6 Paranoid Thoughts People With Bipolar Disorder May Have
The word “paranoid” is often thrown around and used interchangeably with feeling worried — but it’s more than that. Paranoia is something many people with bipolar disorder experience. Paranoia can range from severe to mild. Some may fully believe the paranoid thoughts and delusions, while others know what they are and can manage them.
• What is Bipolar disorder?
I began experiencing paranoia related to bipolar disorder in college. If I made eye contact with anyone walking around campus, I immediately thought they could see something wrong with me. I knew people couldn’t actually read my mind, but it still felt like they were.
Then there was the constant need for assurance. I would ask my friends repeatedly if they were mad at me. One time I insisted my friend text her parents we had just visited to make sure they weren’t mad at me, despite doing nothing wrong.
Having paranoid thoughts can make you feel like you’re being “dramatic,” but you’re not. It’s a symptom like any other. It isn’t easy to feel intense anxiety or worry about things you can’t necessarily explain to a loved one.
Not everyone with bipolar experiences paranoid thoughts, but paranoid thoughts can make us feel isolated or misunderstood. We were interested in the type of thoughts others with bipolar have had, so we asked our bipolar disorder community to share one of theirs.
Here’s are the paranoid thoughts people in our community shared with us:
1. Fear of being watched.
“I am paranoid that there is someone always watching me. There are cameras hidden everywhere I go.” — Jessica B.
“That people from the insurance company are following me. I’ve even asked people who are near me too long if they are following me or from the insurance company… It’s generally that people are plotting against me, to betray me or to humiliate me publicly.” — Emily A.
“I thought for a very long time that my neighbor across the way was spying on us. In my mind, it made perfect sense.” — Cait M.
“That there are scientists watching me, studying me for experiments. We read a book in my Intro to Lit class called ‘The Island of Dr. Moreau.’ I was severely depressed at that time and I have never felt the same!” — Ashley B.
“That I am being tracked and followed. Every digital system is bad, especially my phone. Everything I type is being read as well. Sometimes it gets so bad, I get a new phone.” —M’kilia L.
2. Thinking people can read your thoughts.
“Everything I think will somehow be heard.” — Lauren B.
“That people can read my thoughts.” — Elizabeth N.
“I feel like if somebody looks into my eyes, they can read my soul and know all of my secrets.” — Maria R.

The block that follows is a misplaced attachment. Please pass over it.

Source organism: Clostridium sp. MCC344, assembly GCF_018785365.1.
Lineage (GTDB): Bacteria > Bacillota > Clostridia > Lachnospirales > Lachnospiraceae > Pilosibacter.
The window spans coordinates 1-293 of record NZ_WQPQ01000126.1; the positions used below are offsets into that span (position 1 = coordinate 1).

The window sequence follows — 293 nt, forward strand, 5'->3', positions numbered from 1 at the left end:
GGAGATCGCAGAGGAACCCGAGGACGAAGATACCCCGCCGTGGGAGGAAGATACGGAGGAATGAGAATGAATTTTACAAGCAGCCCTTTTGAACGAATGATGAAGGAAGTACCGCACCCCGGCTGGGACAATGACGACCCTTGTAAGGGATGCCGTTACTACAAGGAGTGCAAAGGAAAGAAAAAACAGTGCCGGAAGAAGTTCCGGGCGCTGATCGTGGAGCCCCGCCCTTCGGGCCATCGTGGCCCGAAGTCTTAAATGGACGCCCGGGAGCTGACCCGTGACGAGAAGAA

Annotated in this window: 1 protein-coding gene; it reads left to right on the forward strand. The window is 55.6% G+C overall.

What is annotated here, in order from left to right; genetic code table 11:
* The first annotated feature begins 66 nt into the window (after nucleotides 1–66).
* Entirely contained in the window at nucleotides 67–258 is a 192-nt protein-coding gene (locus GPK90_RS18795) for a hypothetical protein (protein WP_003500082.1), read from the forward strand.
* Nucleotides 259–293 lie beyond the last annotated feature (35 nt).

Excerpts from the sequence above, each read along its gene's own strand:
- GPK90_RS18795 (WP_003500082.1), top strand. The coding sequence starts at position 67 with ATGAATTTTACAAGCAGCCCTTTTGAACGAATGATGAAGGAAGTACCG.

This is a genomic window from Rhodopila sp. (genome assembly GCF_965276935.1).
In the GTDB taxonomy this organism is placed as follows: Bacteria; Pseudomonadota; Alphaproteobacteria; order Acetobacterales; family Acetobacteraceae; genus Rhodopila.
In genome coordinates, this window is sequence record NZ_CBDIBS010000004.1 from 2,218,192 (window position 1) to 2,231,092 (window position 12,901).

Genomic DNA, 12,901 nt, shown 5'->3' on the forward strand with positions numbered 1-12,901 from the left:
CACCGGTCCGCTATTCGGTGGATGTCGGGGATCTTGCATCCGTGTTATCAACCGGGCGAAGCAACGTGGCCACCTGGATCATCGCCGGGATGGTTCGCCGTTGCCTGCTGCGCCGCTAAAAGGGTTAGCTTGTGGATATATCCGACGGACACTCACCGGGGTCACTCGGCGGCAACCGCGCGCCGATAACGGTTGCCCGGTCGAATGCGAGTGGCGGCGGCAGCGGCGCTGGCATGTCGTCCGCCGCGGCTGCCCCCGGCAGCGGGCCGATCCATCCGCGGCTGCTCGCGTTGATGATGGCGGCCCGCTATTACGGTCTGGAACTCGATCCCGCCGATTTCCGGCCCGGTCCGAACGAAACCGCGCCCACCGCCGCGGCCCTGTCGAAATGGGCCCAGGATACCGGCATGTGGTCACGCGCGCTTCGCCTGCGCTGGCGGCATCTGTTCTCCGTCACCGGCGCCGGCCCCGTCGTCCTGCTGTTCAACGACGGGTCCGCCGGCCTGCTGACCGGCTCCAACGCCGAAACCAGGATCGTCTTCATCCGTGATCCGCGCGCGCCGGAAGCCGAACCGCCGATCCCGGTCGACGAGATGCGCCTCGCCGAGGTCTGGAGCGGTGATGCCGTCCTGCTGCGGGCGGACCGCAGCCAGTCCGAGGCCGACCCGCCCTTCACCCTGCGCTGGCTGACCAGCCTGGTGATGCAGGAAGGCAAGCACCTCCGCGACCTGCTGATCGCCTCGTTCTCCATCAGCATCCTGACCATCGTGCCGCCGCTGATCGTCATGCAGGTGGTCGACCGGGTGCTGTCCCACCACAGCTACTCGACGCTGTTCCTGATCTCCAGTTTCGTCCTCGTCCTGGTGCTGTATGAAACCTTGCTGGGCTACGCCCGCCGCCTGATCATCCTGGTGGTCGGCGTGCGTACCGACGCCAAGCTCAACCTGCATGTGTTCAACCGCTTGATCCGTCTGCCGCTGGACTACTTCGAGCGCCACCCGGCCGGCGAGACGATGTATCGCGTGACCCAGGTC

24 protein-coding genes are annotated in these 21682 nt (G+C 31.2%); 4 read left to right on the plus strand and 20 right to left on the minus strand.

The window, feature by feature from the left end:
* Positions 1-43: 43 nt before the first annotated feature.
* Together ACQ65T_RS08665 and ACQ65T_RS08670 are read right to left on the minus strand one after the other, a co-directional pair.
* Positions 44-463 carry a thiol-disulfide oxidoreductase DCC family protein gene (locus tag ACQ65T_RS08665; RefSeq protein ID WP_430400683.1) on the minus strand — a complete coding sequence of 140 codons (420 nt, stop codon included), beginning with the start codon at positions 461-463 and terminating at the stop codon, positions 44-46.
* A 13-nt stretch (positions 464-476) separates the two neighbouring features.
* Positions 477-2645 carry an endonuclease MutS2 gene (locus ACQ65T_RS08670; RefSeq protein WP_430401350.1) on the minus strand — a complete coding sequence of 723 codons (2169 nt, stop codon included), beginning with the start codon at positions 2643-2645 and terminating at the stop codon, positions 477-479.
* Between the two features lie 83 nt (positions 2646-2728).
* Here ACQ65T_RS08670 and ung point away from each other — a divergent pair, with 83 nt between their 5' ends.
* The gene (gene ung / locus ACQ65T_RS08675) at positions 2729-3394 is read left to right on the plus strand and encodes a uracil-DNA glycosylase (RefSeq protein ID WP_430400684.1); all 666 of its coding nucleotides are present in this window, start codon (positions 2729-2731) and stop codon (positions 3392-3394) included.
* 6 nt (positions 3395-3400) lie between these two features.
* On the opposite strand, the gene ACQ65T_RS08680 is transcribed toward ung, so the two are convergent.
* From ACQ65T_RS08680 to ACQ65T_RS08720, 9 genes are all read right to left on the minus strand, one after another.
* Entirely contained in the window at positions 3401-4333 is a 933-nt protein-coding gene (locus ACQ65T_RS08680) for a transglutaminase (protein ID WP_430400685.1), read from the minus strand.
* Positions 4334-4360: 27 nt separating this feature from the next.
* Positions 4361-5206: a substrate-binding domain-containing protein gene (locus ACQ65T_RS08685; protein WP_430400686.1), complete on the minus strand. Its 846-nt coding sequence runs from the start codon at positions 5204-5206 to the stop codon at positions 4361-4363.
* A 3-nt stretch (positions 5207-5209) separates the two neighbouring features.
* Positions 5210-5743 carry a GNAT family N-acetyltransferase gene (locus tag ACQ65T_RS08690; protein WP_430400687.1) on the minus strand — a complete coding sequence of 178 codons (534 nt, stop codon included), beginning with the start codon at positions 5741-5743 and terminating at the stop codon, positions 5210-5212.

“Family can read my mind.” — Ashley W.
3. Fear that no one likes you.
“That people just ‘put up with me’ and don’t really enjoy being in my company. That everyone is talking bad about me. That they all wish I wasn’t around.” — Anne G.
“I think people are talking about me and laughing at me when I see people talking and laughing. I think that people secretly hate me. I over-analyze everything people say because sometimes it feels like they are making underhanded comments about me or trying to throw hints.” — Amanda J.
Do you live with paranoid thoughts or bipolar disorder? Download The Mighty’s app to talk to others who get it.
4. Fear of being in immediate danger.
“If I hear a strange noise in the house like the furnace, the heat, something falling in another room, I get extremely paranoid that something bad is going to happen. Things like a fire, an explosion, etc. I usually end up having to leave my house.” — Christina G.
“That the devil is coming to get me or I am really dying of some horrible disease.” — Stephanie D.
“That someone’s going to be waiting for me outside. Sometimes when I go out for a smoke, I need to bring a knife outside because I’m so convinced that there’s someone waiting to attack me.” — Sudanna S.
“I sometimes think that someone is hiding in my car, waiting to attack me while I’m driving. I almost always have my husband inspect it for me before I leave.” — Stephanie G.
“That the car that has been driving behind me is following me home.” — Victoria L.
5. Thinking you’re a bad parent.
“That CPS is going to take my children away, even though I’m a great mother, provide for them and love them. It’s especially bad if my house is messy.” — Amber Y.
“Someone is going to take my baby away because I am a bad mom. That my baby is going to die if I don’t check on her while she is sleeping.” — Jessica B.
“That my son would be better off without me, that I’m an annoying burden to my friends and that I’m useless at work! And that I’m just going to become more of a burden to people the older I get.” — Rua C.
6. Thinking you’ll be cheated on.
“My paranoia is people hate me, can’t be bothered with me. People wish me dead and anyone I get into a relationship [with] will cheat on me.” — Simone B.
“Paranoid that everyone is against me. Everyone hates me secretly. Everyone is talking about me behind my back. My husband will leave me, will cheat on me. My parents hate me. And so much more.” — Polly R.
As you can see, a lot of people experience similar paranoid thoughts. You aren’t alone. Paranoia is one of the many symptoms associated with bipolar disorder and other mental health conditions like schizophrenia, schizoaffective disorder, paranoid personality disorder and depression with psychotic features. There are other causes of paranoia like drug use, brain injury or tumor, etc.
Do you live with bipolar disorder and have paranoid thoughts you’d like to share? Tell us about it in the comments below.
Photo via Getty Images/KatarzynaBialasiewicz